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Keladris

Help! Exercises for an injured wannabe gymnast

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Hi! I'm very excited to be here, having just joined.

I've recently been discovering exercise that I really enjoy, in the form of kickboxing and and acro class. And like many beginners do, I went too hard, and have injured myself - I've got a sprained knee :(

Obviously for now I am following my physio's advice, building up the muscles around the sprain with very simple exercises. But I want to plan my return to exercise whilst I'm waiting.

So my question for you all is: what movements/exercises do you recommend as a minimum achievement before I return to class? I had just started working on cartwheels for the first time in my life, though my knee was sprained due to a weak glute when I did a jump. My ultimate aim is to be able to cartwheel and do handstands - and onwards!

And a cheeky second question: any ideas of exericises I  can do for my upper body whilst I can't use my leg?! (I can't put weight on it at the moment)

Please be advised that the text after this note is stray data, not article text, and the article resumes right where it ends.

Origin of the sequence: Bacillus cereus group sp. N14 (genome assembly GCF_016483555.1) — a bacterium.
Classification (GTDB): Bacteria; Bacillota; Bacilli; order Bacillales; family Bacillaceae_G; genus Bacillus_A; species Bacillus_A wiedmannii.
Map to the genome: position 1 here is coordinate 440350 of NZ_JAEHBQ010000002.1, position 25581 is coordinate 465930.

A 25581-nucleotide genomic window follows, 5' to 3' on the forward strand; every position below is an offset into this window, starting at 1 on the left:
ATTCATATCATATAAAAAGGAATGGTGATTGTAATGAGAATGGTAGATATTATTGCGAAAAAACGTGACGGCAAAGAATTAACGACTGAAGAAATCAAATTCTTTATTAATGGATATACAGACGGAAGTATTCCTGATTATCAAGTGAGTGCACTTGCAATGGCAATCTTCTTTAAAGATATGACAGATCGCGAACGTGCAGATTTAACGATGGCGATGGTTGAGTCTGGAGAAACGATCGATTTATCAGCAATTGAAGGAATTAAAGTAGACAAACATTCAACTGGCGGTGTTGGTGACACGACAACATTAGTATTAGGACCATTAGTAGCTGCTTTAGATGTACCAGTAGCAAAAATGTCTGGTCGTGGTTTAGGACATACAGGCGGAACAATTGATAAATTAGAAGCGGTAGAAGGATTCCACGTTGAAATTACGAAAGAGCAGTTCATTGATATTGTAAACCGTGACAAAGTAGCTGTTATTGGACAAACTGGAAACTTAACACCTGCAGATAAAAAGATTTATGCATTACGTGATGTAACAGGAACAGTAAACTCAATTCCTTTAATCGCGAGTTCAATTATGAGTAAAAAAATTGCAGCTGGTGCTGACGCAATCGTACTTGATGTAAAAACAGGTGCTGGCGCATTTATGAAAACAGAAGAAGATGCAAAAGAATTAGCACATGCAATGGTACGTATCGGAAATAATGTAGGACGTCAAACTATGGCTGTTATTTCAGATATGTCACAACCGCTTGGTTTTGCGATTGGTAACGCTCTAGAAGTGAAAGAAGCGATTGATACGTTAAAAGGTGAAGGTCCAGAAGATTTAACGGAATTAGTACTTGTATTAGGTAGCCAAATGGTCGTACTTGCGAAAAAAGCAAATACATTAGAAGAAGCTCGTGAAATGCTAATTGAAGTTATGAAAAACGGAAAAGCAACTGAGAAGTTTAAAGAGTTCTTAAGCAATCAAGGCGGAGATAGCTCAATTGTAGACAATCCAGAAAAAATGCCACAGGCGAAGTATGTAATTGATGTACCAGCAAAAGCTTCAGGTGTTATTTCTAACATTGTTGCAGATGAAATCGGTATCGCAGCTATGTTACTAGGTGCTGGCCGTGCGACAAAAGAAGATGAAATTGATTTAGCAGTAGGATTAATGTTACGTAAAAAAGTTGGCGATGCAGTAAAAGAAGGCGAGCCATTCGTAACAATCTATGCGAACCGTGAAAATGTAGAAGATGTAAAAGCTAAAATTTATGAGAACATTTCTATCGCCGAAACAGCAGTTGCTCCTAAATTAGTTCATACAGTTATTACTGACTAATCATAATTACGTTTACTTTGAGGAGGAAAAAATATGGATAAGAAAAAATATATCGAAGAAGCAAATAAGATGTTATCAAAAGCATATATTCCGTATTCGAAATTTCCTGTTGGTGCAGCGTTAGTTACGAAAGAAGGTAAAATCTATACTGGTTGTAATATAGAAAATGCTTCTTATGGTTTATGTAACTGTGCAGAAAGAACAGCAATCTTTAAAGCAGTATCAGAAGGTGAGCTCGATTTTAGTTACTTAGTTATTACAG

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Hi!

 

Handstands are a very important foundational skill in gymnastic for many reasons: strength, kinesthetics awareness and beyond anything the ability to stay upside down without losing your shit. This is very important for good cartwheels.

I'd say that the best thing you can do right now to improve your gymnastics capabilities is to keep working your handstand. There a lot of fixed progressions you can follow; my progression was to consistently fall over until I could finally hold a handstand (not recommended).

Have a look at this for a start.